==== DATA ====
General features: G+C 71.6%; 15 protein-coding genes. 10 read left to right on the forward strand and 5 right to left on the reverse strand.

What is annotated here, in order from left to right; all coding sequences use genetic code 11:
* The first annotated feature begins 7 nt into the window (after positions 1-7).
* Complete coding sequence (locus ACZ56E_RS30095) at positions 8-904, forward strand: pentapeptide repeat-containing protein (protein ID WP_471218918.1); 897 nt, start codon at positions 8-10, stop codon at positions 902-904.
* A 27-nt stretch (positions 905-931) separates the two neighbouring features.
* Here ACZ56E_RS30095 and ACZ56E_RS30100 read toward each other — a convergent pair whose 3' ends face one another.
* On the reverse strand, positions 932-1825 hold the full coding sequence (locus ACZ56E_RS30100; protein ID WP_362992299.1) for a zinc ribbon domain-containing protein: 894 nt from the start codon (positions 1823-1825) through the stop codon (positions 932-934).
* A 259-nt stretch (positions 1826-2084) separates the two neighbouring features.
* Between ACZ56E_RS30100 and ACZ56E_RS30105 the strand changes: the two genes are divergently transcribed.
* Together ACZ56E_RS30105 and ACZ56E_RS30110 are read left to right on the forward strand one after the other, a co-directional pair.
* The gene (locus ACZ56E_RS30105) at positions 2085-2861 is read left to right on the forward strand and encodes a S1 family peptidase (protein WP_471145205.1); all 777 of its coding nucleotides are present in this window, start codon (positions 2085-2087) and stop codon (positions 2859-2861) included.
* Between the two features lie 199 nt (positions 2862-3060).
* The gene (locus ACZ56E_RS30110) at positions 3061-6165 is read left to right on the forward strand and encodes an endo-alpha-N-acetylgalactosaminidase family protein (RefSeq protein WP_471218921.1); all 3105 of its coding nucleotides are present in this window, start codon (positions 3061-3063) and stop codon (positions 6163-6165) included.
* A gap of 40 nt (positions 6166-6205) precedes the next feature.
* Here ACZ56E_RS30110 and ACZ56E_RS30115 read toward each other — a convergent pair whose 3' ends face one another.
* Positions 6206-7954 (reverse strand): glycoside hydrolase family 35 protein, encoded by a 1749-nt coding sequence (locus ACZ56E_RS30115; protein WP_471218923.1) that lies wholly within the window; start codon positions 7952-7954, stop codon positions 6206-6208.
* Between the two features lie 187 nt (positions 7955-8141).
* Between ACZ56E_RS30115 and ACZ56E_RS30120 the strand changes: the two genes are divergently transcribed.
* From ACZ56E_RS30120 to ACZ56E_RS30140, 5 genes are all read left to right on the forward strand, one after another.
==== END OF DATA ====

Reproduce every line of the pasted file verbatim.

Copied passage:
General features: G+C 71.6%; 15 protein-coding genes. 10 read left to right on the forward strand and 5 right to left on the reverse strand.

What is annotated here, in order from left to right; all coding sequences use genetic code 11:
* The first annotated feature begins 7 nt into the window (after positions 1-7).
* Complete coding sequence (locus ACZ56E_RS30095) at positions 8-904, forward strand: pentapeptide repeat-containing protein (protein ID WP_471218918.1); 897 nt, start codon at positions 8-10, stop codon at positions 902-904.
* A 27-nt stretch (positions 905-931) separates the two neighbouring features.
* Here ACZ56E_RS30095 and ACZ56E_RS30100 read toward each other — a convergent pair whose 3' ends face one another.
* On the reverse strand, positions 932-1825 hold the full coding sequence (locus ACZ56E_RS30100; protein ID WP_362992299.1) for a zinc ribbon domain-containing protein: 894 nt from the start codon (positions 1823-1825) through the stop codon (positions 932-934).
* A 259-nt stretch (positions 1826-2084) separates the two neighbouring features.
* Between ACZ56E_RS30100 and ACZ56E_RS30105 the strand changes: the two genes are divergently transcribed.
* Together ACZ56E_RS30105 and ACZ56E_RS30110 are read left to right on the forward strand one after the other, a co-directional pair.
* The gene (locus ACZ56E_RS30105) at positions 2085-2861 is read left to right on the forward strand and encodes a S1 family peptidase (protein WP_471145205.1); all 777 of its coding nucleotides are present in this window, start codon (positions 2085-2087) and stop codon (positions 2859-2861) included.
* Between the two features lie 199 nt (positions 2862-3060).
* The gene (locus ACZ56E_RS30110) at positions 3061-6165 is read left to right on the forward strand and encodes an endo-alpha-N-acetylgalactosaminidase family protein (RefSeq protein WP_471218921.1); all 3105 of its coding nucleotides are present in this window, start codon (positions 3061-3063) and stop codon (positions 6163-6165) included.
* A gap of 40 nt (positions 6166-6205) precedes the next feature.
* Here ACZ56E_RS30110 and ACZ56E_RS30115 read toward each other — a convergent pair whose 3' ends face one another.
* Positions 6206-7954 (reverse strand): glycoside hydrolase family 35 protein, encoded by a 1749-nt coding sequence (locus ACZ56E_RS30115; protein WP_471218923.1) that lies wholly within the window; start codon positions 7952-7954, stop codon positions 6206-6208.
* Between the two features lie 187 nt (positions 7955-8141).
* Between ACZ56E_RS30115 and ACZ56E_RS30120 the strand changes: the two genes are divergently transcribed.
* From ACZ56E_RS30120 to ACZ56E_RS30140, 5 genes are all read left to right on the forward strand, one after another.